Good point that needs emphasizing. The problem isn't Glenn Beck, who is only doing what one would expect him to do.
What concerns me here is not what this says about Beck or the “Tea Party” or any other entertainment or political figure. What concerns me is about what this says about the Christian churches in the United States.
Yes, this is the problem. The most amazing thing is that the CHRISTIANS are accepting this state of affairs. In fact I've been encountering aggressive objections FROM Christians (or people who think they are Christians anyway, as I know some of them aren't) when I've tried to say something about what's wrong with this in the last couple of days.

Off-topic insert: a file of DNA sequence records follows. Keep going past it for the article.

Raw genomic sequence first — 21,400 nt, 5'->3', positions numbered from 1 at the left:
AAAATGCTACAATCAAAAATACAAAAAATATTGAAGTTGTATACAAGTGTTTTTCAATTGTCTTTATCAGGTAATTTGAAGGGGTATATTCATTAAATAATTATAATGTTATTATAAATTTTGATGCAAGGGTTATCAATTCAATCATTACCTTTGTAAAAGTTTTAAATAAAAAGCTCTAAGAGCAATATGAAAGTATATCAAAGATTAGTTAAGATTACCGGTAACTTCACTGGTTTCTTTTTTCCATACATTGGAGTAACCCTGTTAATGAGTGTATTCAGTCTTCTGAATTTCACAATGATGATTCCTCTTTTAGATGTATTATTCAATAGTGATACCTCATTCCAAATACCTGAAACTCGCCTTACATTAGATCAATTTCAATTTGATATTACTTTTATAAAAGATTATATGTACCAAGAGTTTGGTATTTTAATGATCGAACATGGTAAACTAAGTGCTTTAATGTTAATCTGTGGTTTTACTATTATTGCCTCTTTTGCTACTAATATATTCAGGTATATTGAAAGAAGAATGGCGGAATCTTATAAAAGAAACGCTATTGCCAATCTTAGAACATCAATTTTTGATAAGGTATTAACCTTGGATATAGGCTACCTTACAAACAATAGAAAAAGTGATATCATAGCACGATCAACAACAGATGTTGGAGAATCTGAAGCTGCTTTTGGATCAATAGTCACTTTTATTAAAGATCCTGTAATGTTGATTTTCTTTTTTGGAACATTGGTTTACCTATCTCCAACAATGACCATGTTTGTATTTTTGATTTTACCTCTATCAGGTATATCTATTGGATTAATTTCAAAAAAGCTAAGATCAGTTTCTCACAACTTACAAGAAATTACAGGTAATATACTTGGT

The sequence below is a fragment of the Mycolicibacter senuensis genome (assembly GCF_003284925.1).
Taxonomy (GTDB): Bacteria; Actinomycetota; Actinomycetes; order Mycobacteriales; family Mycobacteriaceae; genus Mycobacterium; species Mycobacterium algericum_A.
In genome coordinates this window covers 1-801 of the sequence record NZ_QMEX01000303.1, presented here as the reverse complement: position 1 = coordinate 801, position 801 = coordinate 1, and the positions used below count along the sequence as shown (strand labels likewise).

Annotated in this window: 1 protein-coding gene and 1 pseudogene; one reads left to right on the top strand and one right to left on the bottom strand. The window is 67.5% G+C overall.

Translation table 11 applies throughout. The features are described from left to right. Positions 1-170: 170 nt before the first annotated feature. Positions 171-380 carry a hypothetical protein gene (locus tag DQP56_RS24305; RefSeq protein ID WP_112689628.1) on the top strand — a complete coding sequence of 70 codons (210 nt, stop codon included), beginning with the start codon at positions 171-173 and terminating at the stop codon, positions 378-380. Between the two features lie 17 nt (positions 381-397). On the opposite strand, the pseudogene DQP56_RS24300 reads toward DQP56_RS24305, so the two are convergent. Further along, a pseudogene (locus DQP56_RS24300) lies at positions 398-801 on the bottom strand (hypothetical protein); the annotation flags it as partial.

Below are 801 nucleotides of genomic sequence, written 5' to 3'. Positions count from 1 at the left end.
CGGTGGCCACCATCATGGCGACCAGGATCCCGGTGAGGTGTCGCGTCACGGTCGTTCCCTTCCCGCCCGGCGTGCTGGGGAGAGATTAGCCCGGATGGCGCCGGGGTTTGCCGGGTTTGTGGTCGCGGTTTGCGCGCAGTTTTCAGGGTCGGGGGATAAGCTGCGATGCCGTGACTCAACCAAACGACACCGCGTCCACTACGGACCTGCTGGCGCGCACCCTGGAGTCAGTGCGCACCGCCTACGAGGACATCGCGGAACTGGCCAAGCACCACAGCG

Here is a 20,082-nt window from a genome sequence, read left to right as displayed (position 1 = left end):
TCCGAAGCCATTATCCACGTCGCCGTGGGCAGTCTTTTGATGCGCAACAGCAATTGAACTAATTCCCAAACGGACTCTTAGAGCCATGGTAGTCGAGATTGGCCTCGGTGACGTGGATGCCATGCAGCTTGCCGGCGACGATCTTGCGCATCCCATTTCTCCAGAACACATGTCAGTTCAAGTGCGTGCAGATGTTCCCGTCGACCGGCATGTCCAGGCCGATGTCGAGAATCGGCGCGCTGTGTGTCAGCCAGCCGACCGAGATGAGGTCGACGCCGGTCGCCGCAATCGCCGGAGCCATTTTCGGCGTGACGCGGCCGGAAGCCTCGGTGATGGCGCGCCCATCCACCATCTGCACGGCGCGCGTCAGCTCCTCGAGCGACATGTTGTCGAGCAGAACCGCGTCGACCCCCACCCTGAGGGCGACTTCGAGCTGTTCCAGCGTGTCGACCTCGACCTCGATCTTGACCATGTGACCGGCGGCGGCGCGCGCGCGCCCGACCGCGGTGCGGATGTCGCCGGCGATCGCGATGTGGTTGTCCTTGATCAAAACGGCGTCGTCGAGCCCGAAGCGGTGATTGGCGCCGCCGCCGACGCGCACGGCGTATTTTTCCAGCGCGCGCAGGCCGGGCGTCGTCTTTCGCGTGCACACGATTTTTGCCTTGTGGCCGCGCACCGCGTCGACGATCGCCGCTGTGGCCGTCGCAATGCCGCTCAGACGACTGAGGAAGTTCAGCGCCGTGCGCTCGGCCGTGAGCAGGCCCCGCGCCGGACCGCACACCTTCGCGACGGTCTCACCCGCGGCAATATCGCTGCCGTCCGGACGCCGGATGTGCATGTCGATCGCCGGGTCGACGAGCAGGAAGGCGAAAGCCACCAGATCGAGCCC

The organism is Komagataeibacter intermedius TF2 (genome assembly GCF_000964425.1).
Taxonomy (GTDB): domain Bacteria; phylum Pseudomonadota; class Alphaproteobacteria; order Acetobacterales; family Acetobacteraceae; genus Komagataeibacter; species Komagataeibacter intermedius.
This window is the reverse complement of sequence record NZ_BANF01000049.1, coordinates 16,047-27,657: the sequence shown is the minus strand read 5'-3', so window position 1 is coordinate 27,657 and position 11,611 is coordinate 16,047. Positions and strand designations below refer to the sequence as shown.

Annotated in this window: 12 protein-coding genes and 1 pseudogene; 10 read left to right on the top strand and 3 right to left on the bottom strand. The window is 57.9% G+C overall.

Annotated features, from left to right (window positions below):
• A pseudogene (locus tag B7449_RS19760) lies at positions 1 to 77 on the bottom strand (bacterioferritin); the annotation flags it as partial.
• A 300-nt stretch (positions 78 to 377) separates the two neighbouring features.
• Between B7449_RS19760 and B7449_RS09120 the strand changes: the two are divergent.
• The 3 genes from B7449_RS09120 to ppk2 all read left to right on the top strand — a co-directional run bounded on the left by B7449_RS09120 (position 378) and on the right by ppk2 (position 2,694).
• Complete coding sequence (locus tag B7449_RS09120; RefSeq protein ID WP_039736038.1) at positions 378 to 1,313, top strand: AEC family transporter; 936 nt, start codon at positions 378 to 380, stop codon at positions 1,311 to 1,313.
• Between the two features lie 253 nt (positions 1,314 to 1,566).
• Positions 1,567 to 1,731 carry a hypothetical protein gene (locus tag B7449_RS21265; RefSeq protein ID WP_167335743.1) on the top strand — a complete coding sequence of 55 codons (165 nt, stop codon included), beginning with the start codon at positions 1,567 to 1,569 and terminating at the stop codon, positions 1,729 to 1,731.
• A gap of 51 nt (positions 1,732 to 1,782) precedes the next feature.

To be fair, I didn't immediately see what was wrong with it either, though I had an uncomfortable feeling about it. It didn't become clear until it got through to me that this wasn't just a political or patriotic rally but a religious rally, that the God talk wasn't simply incidental but the whole thing was almost a gospel show. We can stand with a Mormon politically, but on the gospel, no. He has a different gospel.
It’s taken us a long time to get here, in this plummet from Francis Schaeffer to Glenn Beck. In order to be this gullible, American Christians have had to endure years of vacuous talk about undefined “revival” and “turning America back to God” that was less about anything uniquely Christian than about, at best, a generically theistic civil religion and, at worst, some partisan political movement.